The ‘tickling’ (‘tickling’ can actually be used as a form of torture, by the way, so don’t underestimate its potential effects – just because the victim’s laughing doesn’t mean s/he’s enjoying it!) was carried out by my father under the guise of ‘playing around’ as, to a much lesser degree (I took the threat seriously), perhaps was the threat to humiliate me in front of the neighbours.

Looking back now, it is clear to me both acts were, in fact, acts of mild sadism, even though my father may have claimed (I never brought the subject up whilst he was alive, which I regret) he was just ‘kidding around’.

hurtful_humor

Parents Who Use Destructive ‘Humour’:

Indeed, many parents emotionally wound their children under the guise of ‘kidding around’ or ‘just trying to be humorous.’

Destructive, hurtful or harmful humor is usually an expression of underlying negative feelings such as hatred, anger, hostility, resentment or, as in the case of the personal examples that I’ve provided above, sadism. 

Often, too, these underlying negative feelings have not been caused by the victim of the destructive humor, but by others who the user of the destructive humor is not in a position to inact revenge upon – instead, s/he displaces the underlying negative feelings onto an innocent victim.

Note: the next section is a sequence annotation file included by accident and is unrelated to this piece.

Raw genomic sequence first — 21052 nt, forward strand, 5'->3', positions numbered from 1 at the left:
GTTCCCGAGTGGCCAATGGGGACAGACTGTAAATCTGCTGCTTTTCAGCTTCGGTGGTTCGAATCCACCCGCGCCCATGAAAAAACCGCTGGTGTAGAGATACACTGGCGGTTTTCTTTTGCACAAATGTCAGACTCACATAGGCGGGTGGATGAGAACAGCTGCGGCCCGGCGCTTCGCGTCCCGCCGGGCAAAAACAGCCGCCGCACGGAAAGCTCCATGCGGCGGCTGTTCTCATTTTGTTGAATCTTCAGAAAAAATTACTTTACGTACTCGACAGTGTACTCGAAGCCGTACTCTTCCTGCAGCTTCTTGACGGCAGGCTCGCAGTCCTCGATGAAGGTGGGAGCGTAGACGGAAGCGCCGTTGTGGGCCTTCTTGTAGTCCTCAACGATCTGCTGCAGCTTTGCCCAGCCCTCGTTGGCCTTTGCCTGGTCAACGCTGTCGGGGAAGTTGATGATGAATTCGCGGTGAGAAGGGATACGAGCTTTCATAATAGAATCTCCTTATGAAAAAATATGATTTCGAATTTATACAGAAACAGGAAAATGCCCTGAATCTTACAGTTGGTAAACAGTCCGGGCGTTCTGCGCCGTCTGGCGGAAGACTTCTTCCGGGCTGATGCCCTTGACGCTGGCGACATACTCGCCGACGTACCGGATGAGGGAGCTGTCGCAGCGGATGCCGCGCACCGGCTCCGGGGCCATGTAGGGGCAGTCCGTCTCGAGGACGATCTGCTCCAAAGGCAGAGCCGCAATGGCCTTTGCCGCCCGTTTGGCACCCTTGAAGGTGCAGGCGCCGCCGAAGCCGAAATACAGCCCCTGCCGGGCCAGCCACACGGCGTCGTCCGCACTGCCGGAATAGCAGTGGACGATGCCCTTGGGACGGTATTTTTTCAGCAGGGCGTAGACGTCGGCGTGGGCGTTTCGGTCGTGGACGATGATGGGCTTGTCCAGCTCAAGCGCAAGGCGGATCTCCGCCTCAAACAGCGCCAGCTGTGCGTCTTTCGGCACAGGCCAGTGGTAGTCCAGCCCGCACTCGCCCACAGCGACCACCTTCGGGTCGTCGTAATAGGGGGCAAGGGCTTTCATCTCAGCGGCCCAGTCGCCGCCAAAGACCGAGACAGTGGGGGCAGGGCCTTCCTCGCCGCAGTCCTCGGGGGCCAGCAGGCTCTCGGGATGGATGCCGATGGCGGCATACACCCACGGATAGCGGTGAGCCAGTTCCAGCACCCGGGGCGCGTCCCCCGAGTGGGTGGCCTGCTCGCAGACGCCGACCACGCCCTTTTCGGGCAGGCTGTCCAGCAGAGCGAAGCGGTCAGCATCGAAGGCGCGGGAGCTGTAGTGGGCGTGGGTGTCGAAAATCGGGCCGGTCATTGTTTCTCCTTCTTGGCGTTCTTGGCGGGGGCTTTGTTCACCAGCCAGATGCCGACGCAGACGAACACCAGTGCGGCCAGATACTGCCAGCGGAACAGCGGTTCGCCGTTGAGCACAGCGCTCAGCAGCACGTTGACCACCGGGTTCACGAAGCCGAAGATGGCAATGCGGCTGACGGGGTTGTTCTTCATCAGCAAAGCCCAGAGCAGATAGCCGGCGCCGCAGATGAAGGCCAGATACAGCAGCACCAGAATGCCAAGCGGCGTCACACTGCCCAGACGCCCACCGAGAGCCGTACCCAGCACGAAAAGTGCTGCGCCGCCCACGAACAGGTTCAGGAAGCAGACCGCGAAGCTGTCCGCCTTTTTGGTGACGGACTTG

There are several categories of harmful and destructive humor which include the following:

– ridicule/sarcasm

– put-downs/derision/belittling

– ‘humor’ that demeans and devalues an individual

– sarcasm

– sexist/racist/otherwise offensively discriminatory ‘jokes’

– practical jokes

– tickling

It should be borne in mind, also, that if we complain about being the object of cruel and hurtful humor, we may find ourselves accused of ‘not being able to take a joke’, or of ‘being oversensitive’ , that it was ‘just teasing’ or, especially irritatingly, being told that we need to ‘lighten up.’